So, How's The Fishing?
You're all familiar with this text. The "fishers of men text." You all know how this text is preached. Jesus wants you to be fishers of men. In Louisiana, we even had a banner showing a fishing net and poles with actual floats attached to them. "You shall be fishers of men," the banner proclaimed. So, let me ask you; how's the fishing? I hate that question. If the fishing is good, I don't want to tell the person, and if the fishing is bad, as it is often with me, I don't want to rehearse that fact.
So, how's the fishing? Does that question make your heart sink? It should if the command, "Come follow Me," and the promise, "I will make you fishers of men" applies to you individually today. Who among you has left all to follow Jesus? Raise your hand if you have moved away from your family, the place you were raised, where your roots are to follow where Jesus called you? Hmm, not many hands raised. But isn't that exactly what the text specifically shows James and John doing? They left their father and followed Jesus. They didn't just give up some family time to serve on an evangelism committee at church. They left their family and went elsewhere. Don't tell me you've ever done what Jesus commands here unless you've left family in order to follow Jesus.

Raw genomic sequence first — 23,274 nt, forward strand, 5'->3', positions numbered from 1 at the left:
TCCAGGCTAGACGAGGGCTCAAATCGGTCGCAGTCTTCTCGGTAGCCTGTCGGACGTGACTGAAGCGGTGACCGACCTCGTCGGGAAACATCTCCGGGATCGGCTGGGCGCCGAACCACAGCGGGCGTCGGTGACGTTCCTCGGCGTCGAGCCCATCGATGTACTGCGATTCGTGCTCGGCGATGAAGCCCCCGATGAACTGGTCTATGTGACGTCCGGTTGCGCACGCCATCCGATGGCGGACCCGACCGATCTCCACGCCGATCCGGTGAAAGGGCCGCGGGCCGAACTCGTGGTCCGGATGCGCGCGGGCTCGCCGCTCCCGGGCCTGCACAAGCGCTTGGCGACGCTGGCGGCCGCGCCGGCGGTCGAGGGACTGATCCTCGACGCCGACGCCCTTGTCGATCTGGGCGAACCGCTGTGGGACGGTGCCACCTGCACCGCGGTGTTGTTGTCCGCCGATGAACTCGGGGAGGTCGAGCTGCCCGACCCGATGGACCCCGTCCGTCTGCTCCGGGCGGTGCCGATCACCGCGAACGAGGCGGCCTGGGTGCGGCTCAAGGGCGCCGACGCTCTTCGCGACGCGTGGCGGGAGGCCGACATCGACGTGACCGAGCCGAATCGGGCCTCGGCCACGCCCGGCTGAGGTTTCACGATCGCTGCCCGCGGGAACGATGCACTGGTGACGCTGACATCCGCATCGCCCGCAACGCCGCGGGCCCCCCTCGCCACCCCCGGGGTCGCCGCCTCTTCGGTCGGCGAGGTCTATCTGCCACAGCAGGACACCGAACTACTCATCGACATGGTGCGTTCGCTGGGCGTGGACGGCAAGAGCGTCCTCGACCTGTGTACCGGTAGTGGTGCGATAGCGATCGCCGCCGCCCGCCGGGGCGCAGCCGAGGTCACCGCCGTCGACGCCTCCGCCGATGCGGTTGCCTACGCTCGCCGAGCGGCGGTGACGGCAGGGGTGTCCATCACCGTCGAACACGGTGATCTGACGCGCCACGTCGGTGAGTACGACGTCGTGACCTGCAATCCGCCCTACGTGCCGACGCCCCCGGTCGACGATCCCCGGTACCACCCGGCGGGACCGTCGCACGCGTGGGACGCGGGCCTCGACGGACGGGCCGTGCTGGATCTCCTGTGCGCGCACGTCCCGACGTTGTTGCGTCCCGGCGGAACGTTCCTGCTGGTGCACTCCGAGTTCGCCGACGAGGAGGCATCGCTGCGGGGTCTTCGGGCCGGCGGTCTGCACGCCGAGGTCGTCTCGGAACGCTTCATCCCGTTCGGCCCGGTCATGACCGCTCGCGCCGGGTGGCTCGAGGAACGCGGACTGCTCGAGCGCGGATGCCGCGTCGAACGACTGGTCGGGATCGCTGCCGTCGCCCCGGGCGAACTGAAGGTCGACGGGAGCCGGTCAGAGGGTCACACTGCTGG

And don't tell me you've followed His command here unless you've given up your occupation to do it. The texts takes pains to show you that's what the disciples did. The Spirit doesn't need to tell you they left their nets and boats, yet He does because that's how absolute the call in this text is. So this is not a call to spend some time making evangelism visits rather than work. This isn't a call to work part time evangelizing; this is a call to give up your work so you can do evangelism all the time. Raise your hand if you've ever done this?
If you think this text, as it’s usually preached, applies to you in the pew, let me ask, "How's the fishing for men been?" Has Jesus done for you what He promised? Has He made you a fisher of men? Yup, you're out there left and right telling people about Jesus. All your neighbors have been invited to church; your co-workers know they have a standing invitation; everyone on your kid's team knows that if they talk to you, they'11 hear about Jesus. You, my friend, are a master angler; you're a theological Bassmaster, so much has Jesus made you a fisher of men.